The conflict in northern Ethiopia has shown no signs of slowing and last week included the bombing of a bustling market followed by the downing of a C-130 military transport plane by Tigrayan rebels.
The New York Times reported that Prime Minister Abiy Ahmed’s aggression in Tigray has led to unfathomable conditions for those living there. Thousands have been killed, about 2 million have been displaced, and the region is experiencing its worst famine in a decade.
The stated reason for Ahmed’s government launching the major offense against the Tigray’s was because they held an election in September in violation of a countrywide voting ban due to the virus outbreak. He blamed Tigray leadership for violating “the constitution and endangering the constitutional system.”
The Trends Journal has been reporting on the conflict for months. (SEE: “ETHIOPIA AND SUDAN: TENSIONS RISING,” “ANOTHER ETHNIC MASSACRE IN ETHIOPIA.”)
The Times reported that Addis Ababa is having a difficult time keeping the insurgency at bay, and so it is resorting to bolder actions in the region. The airstrike on the market in Togoga was one of the deadliest assaults in the conflict. A United Nations official in the country told the paper that roughly 80 people were killed and 43 injured in the bombing. Those injured were rushed to Ayder hospital in Mekele, the regional capital, for treatment. Doctors were told that the bomb was dropped from a plane, The Associated Press reported.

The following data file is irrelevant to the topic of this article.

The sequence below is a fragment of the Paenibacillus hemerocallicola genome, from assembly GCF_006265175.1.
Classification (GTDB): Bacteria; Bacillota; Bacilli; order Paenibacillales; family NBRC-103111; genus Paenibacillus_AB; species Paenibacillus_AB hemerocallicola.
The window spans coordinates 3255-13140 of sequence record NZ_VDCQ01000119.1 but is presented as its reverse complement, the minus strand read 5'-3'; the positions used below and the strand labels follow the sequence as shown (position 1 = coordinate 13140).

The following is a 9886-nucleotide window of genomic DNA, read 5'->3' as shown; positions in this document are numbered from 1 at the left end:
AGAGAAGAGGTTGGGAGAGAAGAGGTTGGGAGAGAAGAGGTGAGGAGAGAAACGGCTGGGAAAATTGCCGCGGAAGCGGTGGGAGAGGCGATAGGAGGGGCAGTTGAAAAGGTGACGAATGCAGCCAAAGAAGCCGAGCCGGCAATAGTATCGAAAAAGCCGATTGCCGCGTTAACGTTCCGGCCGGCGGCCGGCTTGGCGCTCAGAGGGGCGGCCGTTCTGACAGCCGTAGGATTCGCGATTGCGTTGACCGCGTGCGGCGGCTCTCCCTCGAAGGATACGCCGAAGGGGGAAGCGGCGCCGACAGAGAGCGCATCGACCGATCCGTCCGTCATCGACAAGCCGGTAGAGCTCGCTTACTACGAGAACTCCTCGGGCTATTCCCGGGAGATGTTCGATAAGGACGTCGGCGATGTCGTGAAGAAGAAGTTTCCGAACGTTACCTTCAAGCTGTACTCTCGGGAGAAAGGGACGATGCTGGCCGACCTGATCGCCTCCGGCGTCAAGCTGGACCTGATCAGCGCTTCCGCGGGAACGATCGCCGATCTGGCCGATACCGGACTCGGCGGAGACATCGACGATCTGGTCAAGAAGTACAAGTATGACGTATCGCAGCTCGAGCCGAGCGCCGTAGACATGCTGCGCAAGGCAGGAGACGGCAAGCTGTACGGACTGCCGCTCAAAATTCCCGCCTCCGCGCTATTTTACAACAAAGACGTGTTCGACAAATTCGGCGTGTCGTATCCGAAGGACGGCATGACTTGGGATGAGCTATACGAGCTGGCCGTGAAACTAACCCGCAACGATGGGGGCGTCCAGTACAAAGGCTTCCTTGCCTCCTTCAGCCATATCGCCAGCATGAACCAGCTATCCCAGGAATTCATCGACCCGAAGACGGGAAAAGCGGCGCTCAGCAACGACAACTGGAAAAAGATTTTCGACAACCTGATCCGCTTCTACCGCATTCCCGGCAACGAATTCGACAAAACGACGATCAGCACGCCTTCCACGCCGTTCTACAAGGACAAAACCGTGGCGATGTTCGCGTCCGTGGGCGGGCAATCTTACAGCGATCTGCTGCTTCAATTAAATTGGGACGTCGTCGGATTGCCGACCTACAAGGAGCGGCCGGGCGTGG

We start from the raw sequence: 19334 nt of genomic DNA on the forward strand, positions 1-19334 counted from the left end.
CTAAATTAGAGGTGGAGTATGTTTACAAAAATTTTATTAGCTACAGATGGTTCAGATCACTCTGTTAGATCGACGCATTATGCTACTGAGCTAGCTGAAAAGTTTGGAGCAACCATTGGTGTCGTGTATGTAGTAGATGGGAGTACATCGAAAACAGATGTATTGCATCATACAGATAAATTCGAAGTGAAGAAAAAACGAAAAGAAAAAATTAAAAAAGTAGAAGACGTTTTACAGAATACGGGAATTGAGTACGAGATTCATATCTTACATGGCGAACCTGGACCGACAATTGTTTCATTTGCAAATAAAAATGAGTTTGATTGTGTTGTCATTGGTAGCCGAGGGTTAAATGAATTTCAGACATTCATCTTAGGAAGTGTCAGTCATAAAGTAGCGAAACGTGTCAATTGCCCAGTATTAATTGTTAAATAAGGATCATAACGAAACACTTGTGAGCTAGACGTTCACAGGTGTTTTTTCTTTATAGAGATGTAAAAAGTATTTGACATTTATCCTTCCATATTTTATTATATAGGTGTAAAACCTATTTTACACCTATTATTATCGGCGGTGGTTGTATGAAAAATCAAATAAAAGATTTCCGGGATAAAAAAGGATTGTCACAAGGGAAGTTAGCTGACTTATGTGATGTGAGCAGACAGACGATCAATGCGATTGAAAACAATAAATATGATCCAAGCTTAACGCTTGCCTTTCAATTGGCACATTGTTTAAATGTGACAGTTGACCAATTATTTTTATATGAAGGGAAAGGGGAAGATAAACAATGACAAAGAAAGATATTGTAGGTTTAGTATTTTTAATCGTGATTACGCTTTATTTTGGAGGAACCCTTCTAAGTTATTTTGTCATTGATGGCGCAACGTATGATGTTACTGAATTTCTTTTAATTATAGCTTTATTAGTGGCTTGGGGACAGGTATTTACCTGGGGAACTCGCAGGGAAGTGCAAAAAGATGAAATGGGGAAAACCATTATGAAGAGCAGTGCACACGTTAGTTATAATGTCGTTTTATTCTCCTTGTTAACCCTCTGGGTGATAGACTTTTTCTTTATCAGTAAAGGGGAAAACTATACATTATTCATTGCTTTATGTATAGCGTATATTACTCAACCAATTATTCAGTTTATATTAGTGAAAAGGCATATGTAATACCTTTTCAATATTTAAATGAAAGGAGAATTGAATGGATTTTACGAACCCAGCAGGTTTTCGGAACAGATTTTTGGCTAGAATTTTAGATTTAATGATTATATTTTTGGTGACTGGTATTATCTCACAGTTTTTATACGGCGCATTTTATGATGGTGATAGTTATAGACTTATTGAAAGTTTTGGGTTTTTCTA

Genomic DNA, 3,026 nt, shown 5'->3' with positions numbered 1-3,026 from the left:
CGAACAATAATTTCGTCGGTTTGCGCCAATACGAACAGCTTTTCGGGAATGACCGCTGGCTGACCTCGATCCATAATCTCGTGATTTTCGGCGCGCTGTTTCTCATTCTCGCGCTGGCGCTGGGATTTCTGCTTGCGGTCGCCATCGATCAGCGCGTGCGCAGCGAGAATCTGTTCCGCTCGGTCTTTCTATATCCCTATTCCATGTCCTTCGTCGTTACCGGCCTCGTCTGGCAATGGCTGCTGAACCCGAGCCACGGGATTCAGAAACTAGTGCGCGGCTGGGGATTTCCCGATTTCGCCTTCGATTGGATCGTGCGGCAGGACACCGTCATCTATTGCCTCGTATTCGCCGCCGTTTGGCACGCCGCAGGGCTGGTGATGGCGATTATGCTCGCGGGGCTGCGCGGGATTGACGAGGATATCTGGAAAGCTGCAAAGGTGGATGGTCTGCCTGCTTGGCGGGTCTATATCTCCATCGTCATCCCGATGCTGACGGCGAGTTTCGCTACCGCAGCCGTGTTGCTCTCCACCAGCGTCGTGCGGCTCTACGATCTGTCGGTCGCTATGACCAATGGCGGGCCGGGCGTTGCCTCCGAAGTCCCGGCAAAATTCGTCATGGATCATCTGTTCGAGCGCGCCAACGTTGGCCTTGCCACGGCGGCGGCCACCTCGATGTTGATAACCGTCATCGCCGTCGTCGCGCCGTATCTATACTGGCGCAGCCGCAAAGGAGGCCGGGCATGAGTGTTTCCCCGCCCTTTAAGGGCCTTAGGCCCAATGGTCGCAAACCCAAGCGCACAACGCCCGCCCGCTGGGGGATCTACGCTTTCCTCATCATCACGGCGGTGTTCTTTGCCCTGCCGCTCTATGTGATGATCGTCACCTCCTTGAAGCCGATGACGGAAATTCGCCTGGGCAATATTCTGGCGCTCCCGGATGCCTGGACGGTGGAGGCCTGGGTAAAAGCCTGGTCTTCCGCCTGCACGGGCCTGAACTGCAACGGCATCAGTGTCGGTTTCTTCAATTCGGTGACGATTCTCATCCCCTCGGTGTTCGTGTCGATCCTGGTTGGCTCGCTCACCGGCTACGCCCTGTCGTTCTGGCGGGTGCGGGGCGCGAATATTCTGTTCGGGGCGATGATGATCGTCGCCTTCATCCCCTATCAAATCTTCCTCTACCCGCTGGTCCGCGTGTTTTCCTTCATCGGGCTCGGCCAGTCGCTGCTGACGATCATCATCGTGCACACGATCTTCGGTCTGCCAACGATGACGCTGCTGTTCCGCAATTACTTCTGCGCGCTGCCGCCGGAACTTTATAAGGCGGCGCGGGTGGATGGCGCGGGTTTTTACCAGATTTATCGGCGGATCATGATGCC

The AP reported that young children were among the injured. A 2-year-old suffered extensive abdominal trauma and a baby died on the way to the hospital, which is about 37 miles from the site of the bombing. Witnesses said it was unclear if the bomb was dropped by Ethiopian bombers or planes dispatched from Eritrea.
Ethiopia said only rebels were killed in the airstrike.
“We do not accept that this operation targeted civilians,” Col. Getnet Adane said, according to Al Jazeera. He said rebels have been known to wear civilian clothing.
Insurgents from Tigray have seen recent gains and claimed to have taken back land that was once controlled by Eritrean soldiers. They also claim to have taken thousands of Ethiopian soldiers as prisoners.
TREND FORECAST: The Tigray war, launched by the Ethiopian government, has been essentially blacked out from the rest of the world. There are no news reporters in the Tigray region providing firsthand information, thus the true extent of the war, how many have been killed, and the damage done are only estimates.
However, as we have forecast, the greater the tensions rise and the deeper the nation falls economically, the more people in this highly-populated nation will seek refuge in safe-haven European nations. This will, in turn, boost populist political party movements throughout the Eurozone.
Mark Lowcock, the UN Emergency Relief Coordinator, told the Security Council earlier this month that the blame for the famine in the region should be placed squarely on Eritrean forces.
“Eritrean soldiers are using starvation as a weapon of war,” he said.
Beyond Ethiopia, as we have been reporting, this trend will escalate, as economies throughout Africa continue to decline and civil unrest intensifies.